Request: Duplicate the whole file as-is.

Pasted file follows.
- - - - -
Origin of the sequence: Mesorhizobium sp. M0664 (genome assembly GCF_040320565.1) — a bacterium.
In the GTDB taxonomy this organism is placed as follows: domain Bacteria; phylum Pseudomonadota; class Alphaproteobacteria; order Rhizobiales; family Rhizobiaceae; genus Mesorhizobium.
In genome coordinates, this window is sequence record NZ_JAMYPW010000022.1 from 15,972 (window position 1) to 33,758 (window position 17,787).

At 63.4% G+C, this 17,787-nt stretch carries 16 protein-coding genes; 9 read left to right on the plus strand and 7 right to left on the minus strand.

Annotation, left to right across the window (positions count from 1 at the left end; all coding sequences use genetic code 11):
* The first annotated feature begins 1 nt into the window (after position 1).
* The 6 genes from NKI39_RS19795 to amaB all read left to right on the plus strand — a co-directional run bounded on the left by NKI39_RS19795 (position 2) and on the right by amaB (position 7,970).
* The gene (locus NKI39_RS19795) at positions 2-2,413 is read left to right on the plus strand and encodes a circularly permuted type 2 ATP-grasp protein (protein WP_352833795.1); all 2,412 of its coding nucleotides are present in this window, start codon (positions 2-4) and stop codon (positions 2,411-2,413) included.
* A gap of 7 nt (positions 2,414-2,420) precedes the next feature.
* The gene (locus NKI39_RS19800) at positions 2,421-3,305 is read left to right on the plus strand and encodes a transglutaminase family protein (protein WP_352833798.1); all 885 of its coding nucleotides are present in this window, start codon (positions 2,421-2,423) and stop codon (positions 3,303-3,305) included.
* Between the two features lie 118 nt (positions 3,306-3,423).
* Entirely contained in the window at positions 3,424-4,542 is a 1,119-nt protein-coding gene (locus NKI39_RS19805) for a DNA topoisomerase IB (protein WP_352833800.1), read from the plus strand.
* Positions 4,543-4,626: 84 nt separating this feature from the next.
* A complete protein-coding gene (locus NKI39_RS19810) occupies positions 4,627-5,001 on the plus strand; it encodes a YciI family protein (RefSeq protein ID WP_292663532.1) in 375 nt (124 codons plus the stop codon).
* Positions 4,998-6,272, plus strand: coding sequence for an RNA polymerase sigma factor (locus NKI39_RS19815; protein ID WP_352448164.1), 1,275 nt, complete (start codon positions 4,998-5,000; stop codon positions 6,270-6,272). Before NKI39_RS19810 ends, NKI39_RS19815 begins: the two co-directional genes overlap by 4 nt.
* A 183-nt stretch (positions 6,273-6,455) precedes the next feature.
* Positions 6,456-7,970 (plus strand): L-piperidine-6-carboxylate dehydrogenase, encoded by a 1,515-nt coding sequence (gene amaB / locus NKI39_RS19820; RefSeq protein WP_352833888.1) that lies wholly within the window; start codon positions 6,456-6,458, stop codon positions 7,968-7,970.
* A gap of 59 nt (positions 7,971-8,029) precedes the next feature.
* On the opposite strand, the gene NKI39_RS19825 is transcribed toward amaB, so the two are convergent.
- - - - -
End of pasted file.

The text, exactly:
Origin of the sequence: Mesorhizobium sp. M0664 (genome assembly GCF_040320565.1) — a bacterium.
In the GTDB taxonomy this organism is placed as follows: domain Bacteria; phylum Pseudomonadota; class Alphaproteobacteria; order Rhizobiales; family Rhizobiaceae; genus Mesorhizobium.
In genome coordinates, this window is sequence record NZ_JAMYPW010000022.1 from 15,972 (window position 1) to 33,758 (window position 17,787).

At 63.4% G+C, this 17,787-nt stretch carries 16 protein-coding genes; 9 read left to right on the plus strand and 7 right to left on the minus strand.

Annotation, left to right across the window (positions count from 1 at the left end; all coding sequences use genetic code 11):
* The first annotated feature begins 1 nt into the window (after position 1).
* The 6 genes from NKI39_RS19795 to amaB all read left to right on the plus strand — a co-directional run bounded on the left by NKI39_RS19795 (position 2) and on the right by amaB (position 7,970).
* The gene (locus NKI39_RS19795) at positions 2-2,413 is read left to right on the plus strand and encodes a circularly permuted type 2 ATP-grasp protein (protein WP_352833795.1); all 2,412 of its coding nucleotides are present in this window, start codon (positions 2-4) and stop codon (positions 2,411-2,413) included.
* A gap of 7 nt (positions 2,414-2,420) precedes the next feature.
* The gene (locus NKI39_RS19800) at positions 2,421-3,305 is read left to right on the plus strand and encodes a transglutaminase family protein (protein WP_352833798.1); all 885 of its coding nucleotides are present in this window, start codon (positions 2,421-2,423) and stop codon (positions 3,303-3,305) included.
* Between the two features lie 118 nt (positions 3,306-3,423).
* Entirely contained in the window at positions 3,424-4,542 is a 1,119-nt protein-coding gene (locus NKI39_RS19805) for a DNA topoisomerase IB (protein WP_352833800.1), read from the plus strand.
* Positions 4,543-4,626: 84 nt separating this feature from the next.
* A complete protein-coding gene (locus NKI39_RS19810) occupies positions 4,627-5,001 on the plus strand; it encodes a YciI family protein (RefSeq protein ID WP_292663532.1) in 375 nt (124 codons plus the stop codon).
* Positions 4,998-6,272, plus strand: coding sequence for an RNA polymerase sigma factor (locus NKI39_RS19815; protein ID WP_352448164.1), 1,275 nt, complete (start codon positions 4,998-5,000; stop codon positions 6,270-6,272). Before NKI39_RS19810 ends, NKI39_RS19815 begins: the two co-directional genes overlap by 4 nt.
* A 183-nt stretch (positions 6,273-6,455) precedes the next feature.
* Positions 6,456-7,970 (plus strand): L-piperidine-6-carboxylate dehydrogenase, encoded by a 1,515-nt coding sequence (gene amaB / locus NKI39_RS19820; RefSeq protein WP_352833888.1) that lies wholly within the window; start codon positions 6,456-6,458, stop codon positions 7,968-7,970.
* A gap of 59 nt (positions 7,971-8,029) precedes the next feature.
* On the opposite strand, the gene NKI39_RS19825 is transcribed toward amaB, so the two are convergent.